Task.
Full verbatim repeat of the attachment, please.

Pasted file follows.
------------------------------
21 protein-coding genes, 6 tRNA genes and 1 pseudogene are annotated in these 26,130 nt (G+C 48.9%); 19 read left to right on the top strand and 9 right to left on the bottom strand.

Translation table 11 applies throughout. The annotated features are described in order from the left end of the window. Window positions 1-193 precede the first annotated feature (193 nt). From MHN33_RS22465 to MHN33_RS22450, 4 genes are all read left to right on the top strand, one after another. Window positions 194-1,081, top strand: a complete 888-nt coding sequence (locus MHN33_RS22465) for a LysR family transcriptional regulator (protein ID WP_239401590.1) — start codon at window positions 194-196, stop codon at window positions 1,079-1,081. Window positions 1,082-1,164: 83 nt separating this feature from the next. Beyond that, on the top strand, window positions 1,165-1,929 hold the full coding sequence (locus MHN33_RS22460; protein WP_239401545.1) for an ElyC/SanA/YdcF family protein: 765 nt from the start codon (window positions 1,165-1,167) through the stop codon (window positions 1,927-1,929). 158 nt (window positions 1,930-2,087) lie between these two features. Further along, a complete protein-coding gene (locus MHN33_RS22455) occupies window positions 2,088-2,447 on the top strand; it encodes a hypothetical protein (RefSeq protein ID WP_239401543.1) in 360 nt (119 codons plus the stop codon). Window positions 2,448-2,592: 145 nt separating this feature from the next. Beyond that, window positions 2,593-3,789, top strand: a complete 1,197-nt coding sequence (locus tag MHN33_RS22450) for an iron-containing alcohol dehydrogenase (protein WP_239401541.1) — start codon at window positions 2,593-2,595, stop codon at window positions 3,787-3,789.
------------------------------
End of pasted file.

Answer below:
21 protein-coding genes, 6 tRNA genes and 1 pseudogene are annotated in these 26,130 nt (G+C 48.9%); 19 read left to right on the top strand and 9 right to left on the bottom strand.

Translation table 11 applies throughout. The annotated features are described in order from the left end of the window. Window positions 1-193 precede the first annotated feature (193 nt). From MHN33_RS22465 to MHN33_RS22450, 4 genes are all read left to right on the top strand, one after another. Window positions 194-1,081, top strand: a complete 888-nt coding sequence (locus MHN33_RS22465) for a LysR family transcriptional regulator (protein ID WP_239401590.1) — start codon at window positions 194-196, stop codon at window positions 1,079-1,081. Window positions 1,082-1,164: 83 nt separating this feature from the next. Beyond that, on the top strand, window positions 1,165-1,929 hold the full coding sequence (locus MHN33_RS22460; protein WP_239401545.1) for an ElyC/SanA/YdcF family protein: 765 nt from the start codon (window positions 1,165-1,167) through the stop codon (window positions 1,927-1,929). 158 nt (window positions 1,930-2,087) lie between these two features. Further along, a complete protein-coding gene (locus MHN33_RS22455) occupies window positions 2,088-2,447 on the top strand; it encodes a hypothetical protein (RefSeq protein ID WP_239401543.1) in 360 nt (119 codons plus the stop codon). Window positions 2,448-2,592: 145 nt separating this feature from the next. Beyond that, window positions 2,593-3,789, top strand: a complete 1,197-nt coding sequence (locus tag MHN33_RS22450) for an iron-containing alcohol dehydrogenase (protein WP_239401541.1) — start codon at window positions 2,593-2,595, stop codon at window positions 3,787-3,789.